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Ichiran Ramen Costs More Than Double in NYC And People Are Pissed

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It costs like $7 in Japan

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The counter at Ichiran NYC
Robert Sietsema

Hundreds of fans of the Japanese ramen chain Ichiran lined up before the new Bushwick location opened at 11 a.m. yesterday, but some of them balked at least one difference in New York City’s location — the price. One bowl of the tonkotsu ramen costs $18.90, before add-ons like noodle refills. Even with tip included in the Ichiran prices, many people were irked at how much more expensive it was than at other locations in Japan and Hong Kong. In Japan, the same bowl costs $7.

One fan tweeted a picture of her bill in a Hong Kong location, which came out to less than $13 after a 10 percent service charge. “It's crazy that they thought they could pull a fast one especially because most people in line are die hard Ichiran fans who have had their bowl of tonkotsu ramen from their other locations,” she writes. Fan Dan Gausman, who waited in line for two hours yesterday, also experienced a sticker shock, knowing that a bowl costs less than half the price in Japan. He enjoyed his meal, calling the broth “delicious,” but he didn’t think it warranted the price, he says in an email to Eater. “Broths are simple pleasures. Not $20 pleasures,” he says. “They should be embarrassed of their prices.”

People were also disappointed to see the prices of drinks and add-ons. A soda or tea costs $4.90 at Ichiran, which multiple people called “insane.” Three extra slices of chashu pork costs $3.90, and an extra order of noodles, called kae-dama, costs $3.90. By comparison, a bonus chashu order at Ippudo costs $3 and kae-dama costs $2, though tip is not included in the prices at Ippudo.

But Ichiran’s director of operations Hana Isoda argues that while the prices sound high, they are not far from the city’s other top ramen-yas. The base cost of the Ichiran bowl is about $16, plus a tip that’s included in the final cost. That’s what brings the total price to $18.90. The original tonkotsu ramen at Ippudo costs $15, and the tonkotsu at Mu Ramen costs $16. (Update: An earlier version of this post noted that Ichiran’s $18.90 price included tax. A spokeswoman from the restaurant misspoke. The price does not include tax.) Ramen costs between $14 and $16 at Nakamura, all before tip. “We’re basing it off the market cost of New York,” Isoda says. She adds that ramen costs $5 to $8 on average in Japan, while ramen costs about $12 on average in Hong Kong, explaining that their bowls are comparable to the market in other locations as well. Ippudo similarly charges far less in Japan than they do in New York, about half the price.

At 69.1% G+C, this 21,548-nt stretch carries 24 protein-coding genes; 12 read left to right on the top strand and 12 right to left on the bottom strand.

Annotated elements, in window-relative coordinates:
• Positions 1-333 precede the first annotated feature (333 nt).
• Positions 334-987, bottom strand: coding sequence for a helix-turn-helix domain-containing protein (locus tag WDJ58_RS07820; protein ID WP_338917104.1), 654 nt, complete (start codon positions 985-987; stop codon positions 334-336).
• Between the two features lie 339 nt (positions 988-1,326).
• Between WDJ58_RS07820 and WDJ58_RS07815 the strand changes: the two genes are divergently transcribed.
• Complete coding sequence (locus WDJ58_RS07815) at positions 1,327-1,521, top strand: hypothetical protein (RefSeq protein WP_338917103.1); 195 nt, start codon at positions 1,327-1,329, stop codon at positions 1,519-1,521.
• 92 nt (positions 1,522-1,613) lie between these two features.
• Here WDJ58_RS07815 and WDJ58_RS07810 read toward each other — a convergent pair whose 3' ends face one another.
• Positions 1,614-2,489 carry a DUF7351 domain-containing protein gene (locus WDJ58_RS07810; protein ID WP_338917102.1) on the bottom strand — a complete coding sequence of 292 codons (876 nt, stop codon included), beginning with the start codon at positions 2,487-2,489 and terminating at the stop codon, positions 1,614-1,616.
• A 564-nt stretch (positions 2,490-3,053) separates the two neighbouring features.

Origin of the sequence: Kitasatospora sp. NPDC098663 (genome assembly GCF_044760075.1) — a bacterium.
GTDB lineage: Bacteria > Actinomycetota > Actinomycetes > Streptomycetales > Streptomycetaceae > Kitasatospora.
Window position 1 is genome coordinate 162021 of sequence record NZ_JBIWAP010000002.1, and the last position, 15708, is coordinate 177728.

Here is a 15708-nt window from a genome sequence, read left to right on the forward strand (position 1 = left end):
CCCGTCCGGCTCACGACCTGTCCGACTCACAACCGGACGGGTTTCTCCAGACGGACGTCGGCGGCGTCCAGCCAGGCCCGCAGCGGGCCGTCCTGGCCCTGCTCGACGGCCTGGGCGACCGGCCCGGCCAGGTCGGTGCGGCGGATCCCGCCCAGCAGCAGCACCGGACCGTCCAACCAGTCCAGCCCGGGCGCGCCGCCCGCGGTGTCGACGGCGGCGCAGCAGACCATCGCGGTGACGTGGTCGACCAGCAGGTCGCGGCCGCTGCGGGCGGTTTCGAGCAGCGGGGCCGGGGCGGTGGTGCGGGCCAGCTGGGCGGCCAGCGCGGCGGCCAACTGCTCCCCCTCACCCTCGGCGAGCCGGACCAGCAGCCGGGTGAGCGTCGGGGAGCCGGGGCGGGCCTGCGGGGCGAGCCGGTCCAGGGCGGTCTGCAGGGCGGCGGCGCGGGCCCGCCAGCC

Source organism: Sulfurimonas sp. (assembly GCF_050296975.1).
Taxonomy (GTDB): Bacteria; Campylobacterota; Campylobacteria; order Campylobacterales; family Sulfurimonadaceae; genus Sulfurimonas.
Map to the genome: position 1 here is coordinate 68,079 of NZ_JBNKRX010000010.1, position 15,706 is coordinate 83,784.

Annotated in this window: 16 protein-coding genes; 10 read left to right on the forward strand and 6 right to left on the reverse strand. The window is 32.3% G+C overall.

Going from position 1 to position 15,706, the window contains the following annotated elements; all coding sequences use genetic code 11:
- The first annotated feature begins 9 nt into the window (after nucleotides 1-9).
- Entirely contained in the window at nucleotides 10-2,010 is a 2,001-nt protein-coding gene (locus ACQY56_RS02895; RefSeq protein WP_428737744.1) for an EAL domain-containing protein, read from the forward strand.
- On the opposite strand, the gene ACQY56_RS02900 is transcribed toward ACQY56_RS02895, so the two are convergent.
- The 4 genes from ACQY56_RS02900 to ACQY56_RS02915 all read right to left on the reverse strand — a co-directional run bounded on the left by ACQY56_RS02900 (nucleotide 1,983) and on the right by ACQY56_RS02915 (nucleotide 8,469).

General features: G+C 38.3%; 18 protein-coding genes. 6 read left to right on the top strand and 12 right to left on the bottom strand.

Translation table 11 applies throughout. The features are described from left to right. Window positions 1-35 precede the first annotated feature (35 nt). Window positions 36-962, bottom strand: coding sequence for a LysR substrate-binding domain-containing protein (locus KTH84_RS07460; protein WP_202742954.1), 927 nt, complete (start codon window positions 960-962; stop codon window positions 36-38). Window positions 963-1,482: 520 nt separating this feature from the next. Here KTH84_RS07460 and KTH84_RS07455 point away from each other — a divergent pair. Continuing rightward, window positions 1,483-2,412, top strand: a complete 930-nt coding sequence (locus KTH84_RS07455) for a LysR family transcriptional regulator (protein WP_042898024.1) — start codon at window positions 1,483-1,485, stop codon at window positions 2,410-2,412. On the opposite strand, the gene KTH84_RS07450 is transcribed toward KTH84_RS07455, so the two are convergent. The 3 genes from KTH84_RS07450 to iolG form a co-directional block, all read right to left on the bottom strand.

Prices simply need to be higher in New York than in Japan, Isoda says. They take pride in making the Bushwick location as similar to the ones in Japan as possible, meaning they ship both the dashi, or soup broth, and the hiden no tare, or the special spicy red paste. That costs money. Ichiran’s rent here is also higher than many locations in Japan, and the cost of doing things like bringing Japanese staff to the U.S. adds to the expense, too. And the fact is that many things like ingredients in New York cost twice as much as they do elsewhere, she says. “It’s just the market is completely different,” she says. “There’s really nothing we can do.”

The location in New York is different from many other outposts in other ways as well. They pay for both the restaurant and the production facility, which will eventually be the headquarters for all new locations in the United States. It could theoretically make up to 8,000 bowls of ramen per day, and they plan to open at least one new location in Manhattan in the next few years, sourcing from the Bushwick kitchen. “When you’re in New York Ichiran, you’re going to feel like you’re in Japan,” Isoda says. “That experience that we’re giving the customers in New York is what we’re paying for.”

Knowing that tips were included did not entirely ease the pain for some customers. Gausman experienced a few service hiccups, like the order of kae-dama coming so slowly that his leftover broth was cold by the time the noodles arrived. He understood that the staff was busy because of opening day, but the situation made him feel more annoyed than he usually would about the price. It “means that when the service isn’t good — you pay for it anyway,” he writes.

Still, overall buzz from the food itself was positive. People seemed to like the broth, the noodles, and experience of dining solo, one of the signatures of the chain. Isoda says they ended up serving more than 1,000 people on Wednesday. Most restaurant chains that open in New York end up charging more here than elsewhere. So a bowl of ramen may cost more than double the price in New York, but it’s still cheaper than a plane ticket to Japan. At press time, a round trip ticket to Tokyo costs about $1,000. Take a look at the full menu below, and keep the feedback on Ichiran coming.

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